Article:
By Ian Stevenson, Saltire Fellow
Back in 2008, an e-mail dropped into my inbox advertising the Saltire Foundation Fellowship. It described a combination of business education and practical experience through placements that sounded very appealing to me, and it was funded by the foundation, so I decided to investigate further. At the time, I was CTO of a Scottish software company called CHIL, and I was at a stage of my career where I found myself increasingly making business related decisions I felt unqualified for. This was in contrast to my technical work, where a combination of my undergraduate degree and experience had equipped me pretty well. I had already been looking at a number of MBA programmes, but I hadn’t been terribly motivated by what I had seen. Most of the schools I could afford to go to were focussed on very corporate programmes, and I had spent my whole career around young technology companies. Most of the programmes I found inspiring, I couldn’t afford.
An application form, battery of online tests, and a weekend assessment centre later, I found myself accepted as one of the first cohort for the Fellowship programme. We had a kick-off weekend in Scotland in November, and it was great to meet the other fellows and some of the professors who would be running the taught part of the programme, then in January we all set off for Babson College in Boston. Babson isn’t as well known as its neighbours Harvard and MIT, but it has consistently ranked number one in the world for entrepreneurial business education for many years now (including in 2009 in U.S. News & World Report, The Princeton Review, The Financial Times). When we arrived there was deep snow on the ground, and we were all facing four months away from loved ones at home. I don’t think anyone really knew what to expect.
The education programme was intensive but incredibly rewarding. We were taught seven hours a day, five days a week in the classroom, usually with one or two professors to fourteen fellows. From the start we were involved in business simulations and real world consulting projects for local companies, and we regularly had visiting entrepreneurs in the classroom telling their stories. The best part about it was that although all the professors had academic credentials, the vast majority were entrepreneurs. They had started companies, built businesses, been through the pain. They really knew what was important, and could illustrate their teaching with their own experience. This made a huge difference to me, it made it all very real.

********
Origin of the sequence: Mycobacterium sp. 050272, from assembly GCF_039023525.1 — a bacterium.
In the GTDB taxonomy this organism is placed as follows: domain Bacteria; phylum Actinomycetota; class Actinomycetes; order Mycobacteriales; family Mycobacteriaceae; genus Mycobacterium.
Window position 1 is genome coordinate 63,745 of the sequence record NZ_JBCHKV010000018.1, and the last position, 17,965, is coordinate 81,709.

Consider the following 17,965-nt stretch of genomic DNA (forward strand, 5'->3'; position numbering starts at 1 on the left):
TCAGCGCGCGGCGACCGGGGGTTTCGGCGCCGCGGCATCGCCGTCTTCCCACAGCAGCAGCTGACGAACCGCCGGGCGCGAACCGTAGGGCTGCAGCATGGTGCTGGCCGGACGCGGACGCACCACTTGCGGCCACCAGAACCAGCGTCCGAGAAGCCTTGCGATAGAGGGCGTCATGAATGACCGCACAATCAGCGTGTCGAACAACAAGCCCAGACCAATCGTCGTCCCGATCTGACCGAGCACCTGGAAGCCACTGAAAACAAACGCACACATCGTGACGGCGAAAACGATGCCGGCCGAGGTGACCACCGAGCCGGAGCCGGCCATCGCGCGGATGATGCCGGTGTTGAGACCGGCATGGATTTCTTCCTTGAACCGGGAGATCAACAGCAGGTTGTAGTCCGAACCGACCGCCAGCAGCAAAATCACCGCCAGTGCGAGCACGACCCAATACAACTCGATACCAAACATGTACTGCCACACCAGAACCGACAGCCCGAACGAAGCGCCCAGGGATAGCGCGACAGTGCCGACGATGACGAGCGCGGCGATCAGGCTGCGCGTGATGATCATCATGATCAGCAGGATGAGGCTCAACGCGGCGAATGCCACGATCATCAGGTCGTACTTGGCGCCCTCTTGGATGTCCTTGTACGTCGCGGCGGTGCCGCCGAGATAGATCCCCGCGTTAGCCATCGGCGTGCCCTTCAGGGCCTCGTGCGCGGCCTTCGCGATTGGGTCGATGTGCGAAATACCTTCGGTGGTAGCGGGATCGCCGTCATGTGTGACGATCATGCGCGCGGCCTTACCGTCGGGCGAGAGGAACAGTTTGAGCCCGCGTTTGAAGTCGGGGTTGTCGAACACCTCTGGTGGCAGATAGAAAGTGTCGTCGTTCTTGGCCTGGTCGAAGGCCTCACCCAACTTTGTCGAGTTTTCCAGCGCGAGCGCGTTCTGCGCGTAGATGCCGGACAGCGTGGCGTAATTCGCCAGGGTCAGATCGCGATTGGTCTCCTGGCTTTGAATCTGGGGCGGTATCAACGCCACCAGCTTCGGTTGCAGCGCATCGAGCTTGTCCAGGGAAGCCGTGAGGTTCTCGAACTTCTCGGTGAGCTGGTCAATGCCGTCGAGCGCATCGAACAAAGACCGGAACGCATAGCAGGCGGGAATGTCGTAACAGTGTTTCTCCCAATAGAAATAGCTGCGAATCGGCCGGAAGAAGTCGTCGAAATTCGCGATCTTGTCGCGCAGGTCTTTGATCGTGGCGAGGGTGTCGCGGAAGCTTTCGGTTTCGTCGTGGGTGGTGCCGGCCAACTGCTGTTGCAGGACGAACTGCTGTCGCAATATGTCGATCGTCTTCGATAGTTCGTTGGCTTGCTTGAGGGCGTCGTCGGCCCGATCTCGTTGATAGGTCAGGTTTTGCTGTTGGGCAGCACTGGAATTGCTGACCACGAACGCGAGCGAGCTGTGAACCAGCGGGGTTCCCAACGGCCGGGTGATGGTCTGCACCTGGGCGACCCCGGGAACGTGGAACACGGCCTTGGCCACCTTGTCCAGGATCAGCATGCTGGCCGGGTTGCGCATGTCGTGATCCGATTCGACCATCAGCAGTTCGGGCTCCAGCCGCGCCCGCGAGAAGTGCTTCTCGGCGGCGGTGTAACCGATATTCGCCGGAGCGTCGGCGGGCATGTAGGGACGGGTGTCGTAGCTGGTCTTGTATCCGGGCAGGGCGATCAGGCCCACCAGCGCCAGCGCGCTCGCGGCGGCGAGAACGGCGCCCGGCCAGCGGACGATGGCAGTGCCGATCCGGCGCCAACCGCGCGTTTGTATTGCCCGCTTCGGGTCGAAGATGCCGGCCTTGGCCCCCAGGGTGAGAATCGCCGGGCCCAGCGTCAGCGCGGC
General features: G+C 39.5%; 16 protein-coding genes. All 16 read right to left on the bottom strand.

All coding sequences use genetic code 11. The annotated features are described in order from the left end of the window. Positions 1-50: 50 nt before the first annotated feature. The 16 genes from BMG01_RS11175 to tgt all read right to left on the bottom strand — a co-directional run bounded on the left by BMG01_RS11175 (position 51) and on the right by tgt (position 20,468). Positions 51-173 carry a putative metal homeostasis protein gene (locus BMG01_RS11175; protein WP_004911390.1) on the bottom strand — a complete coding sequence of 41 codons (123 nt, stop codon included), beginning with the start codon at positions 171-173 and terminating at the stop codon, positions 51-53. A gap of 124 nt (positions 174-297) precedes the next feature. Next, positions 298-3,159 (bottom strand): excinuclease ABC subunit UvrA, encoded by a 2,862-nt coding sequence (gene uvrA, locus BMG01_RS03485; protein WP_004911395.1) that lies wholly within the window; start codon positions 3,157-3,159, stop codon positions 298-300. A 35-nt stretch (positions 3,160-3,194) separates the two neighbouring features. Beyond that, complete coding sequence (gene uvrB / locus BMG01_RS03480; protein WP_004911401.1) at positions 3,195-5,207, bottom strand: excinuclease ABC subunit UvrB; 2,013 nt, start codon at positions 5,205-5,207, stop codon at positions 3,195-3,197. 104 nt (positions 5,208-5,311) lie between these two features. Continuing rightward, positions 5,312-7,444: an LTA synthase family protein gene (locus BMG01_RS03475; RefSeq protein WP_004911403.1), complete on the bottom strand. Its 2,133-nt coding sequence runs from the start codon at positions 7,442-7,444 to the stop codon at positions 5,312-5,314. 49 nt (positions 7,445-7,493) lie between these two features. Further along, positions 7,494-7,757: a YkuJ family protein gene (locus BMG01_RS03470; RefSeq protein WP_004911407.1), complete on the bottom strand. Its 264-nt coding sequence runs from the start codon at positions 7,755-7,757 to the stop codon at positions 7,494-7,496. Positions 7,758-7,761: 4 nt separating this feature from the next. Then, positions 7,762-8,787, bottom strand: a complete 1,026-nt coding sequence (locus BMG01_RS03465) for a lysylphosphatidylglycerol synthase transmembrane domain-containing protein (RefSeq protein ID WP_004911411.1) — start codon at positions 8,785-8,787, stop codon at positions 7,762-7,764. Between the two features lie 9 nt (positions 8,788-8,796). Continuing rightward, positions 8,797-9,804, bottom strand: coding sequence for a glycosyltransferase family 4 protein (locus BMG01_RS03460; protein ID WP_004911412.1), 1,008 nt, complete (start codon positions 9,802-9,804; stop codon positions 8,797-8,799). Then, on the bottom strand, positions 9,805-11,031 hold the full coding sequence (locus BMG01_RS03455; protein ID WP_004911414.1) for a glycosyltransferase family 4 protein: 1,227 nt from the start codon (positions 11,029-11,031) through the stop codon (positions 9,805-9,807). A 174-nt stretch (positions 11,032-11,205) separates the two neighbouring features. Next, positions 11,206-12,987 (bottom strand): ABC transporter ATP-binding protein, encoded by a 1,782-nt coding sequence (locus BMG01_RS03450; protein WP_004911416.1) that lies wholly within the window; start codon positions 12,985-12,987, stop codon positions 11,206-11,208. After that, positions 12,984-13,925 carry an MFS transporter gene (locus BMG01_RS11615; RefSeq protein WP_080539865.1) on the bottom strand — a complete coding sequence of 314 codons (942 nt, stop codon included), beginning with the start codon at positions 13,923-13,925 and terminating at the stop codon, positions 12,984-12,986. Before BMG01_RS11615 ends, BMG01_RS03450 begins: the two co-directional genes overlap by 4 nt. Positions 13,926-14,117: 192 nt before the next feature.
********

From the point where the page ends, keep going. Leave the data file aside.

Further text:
In May we moved on to the second part of the programme – placements in sales or marketing roles with global companies. I was fortunate to be placed with Sun Microsystems in Palo Alto, and I had a very interesting project around the management of complex sales channels. It was an excellent opportunity to work with a global team, and the project I ran included people from Germany, Italy, Dubai, Hong Kong, Canada, and all corners of the USA. I had an apartment right across the road from Stanford University and right in the heart of Silicon Valley, so I was also able to attend a lot of events and immerse myself in the high-tech start-up culture that prevails there. Through the Saltire Foundation and the GlobalScot network I got connected to quite a number of significant figures, including CEOs of Fortune-100 companies, so I was fortunate to hear some of their stories too.
It was a relief to come back to the UK in July after seven months away from my wife (and the cat!), and start on the third major part of the programme, a placement with Scottish technology company ATEEDA. This was more familiar territory for me in some ways, but the project I was assigned was pure marketing which was a little scary. I had to provide a detailed market assessment for a new product, and build a strategy for market entry. My work seemed to be well received, and I am still working for ATEEDA on a consultancy basis now I have completed the programme. The placements at Sun and ATEEDA were interspersed with further time with professors from Babson to help us consolidate what we had learned and prepare for the next steps.
The fellowship year was a lot of hard work, but we also had a lot of fun. We formed a close-knit group and friendships made there will last for a long time. We explored Boston together and as befits Scots abroad, we visited a number of bars… The weekend we had in Las Vegas is best not discussed in an open forum however. We organised activities including diving, skiing, and white-water rafting. We saw live bands, went to the baseball, enjoyed the Boston Symphony Orchestra and celebrated the 4th of July!
The first cohort of fellows, myself included, graduated from the programme last December, and were presented with our certificates by Crawford Gillies (Chairman of Scottish Enterprise, and one of the driving forces behind the Saltire Foundation) and Peter Lederer (Chairman of the Saltire Foundation, Gleneagles, and Visit Scotland). The combination of education and experience offered by the fellowship has given me the mental toolkit to approach business problems with the same degree of confidence I previously had in the technical space. The foundation also helped us to build strong networks in Scotland and abroad, which will be invaluable to us in our future careers. Graduates from the programme are now involved in companies ranging from global office accommodation suppliers through to high-tech start-ups. I’m now consulting for a number of growing organisations, and living and breathing start-ups – which is exactly where I wanted to be!
If anyone reading this thinks that they might be interested in participating in the 2010 fellowship programme, applications are now open at http://saltirefoundation.com/fellowship. I would be very happy to chat with anyone who wanted to find out more, and you can contact me at Ian.Stevenson@saltirefoundation.com if you wish to do so.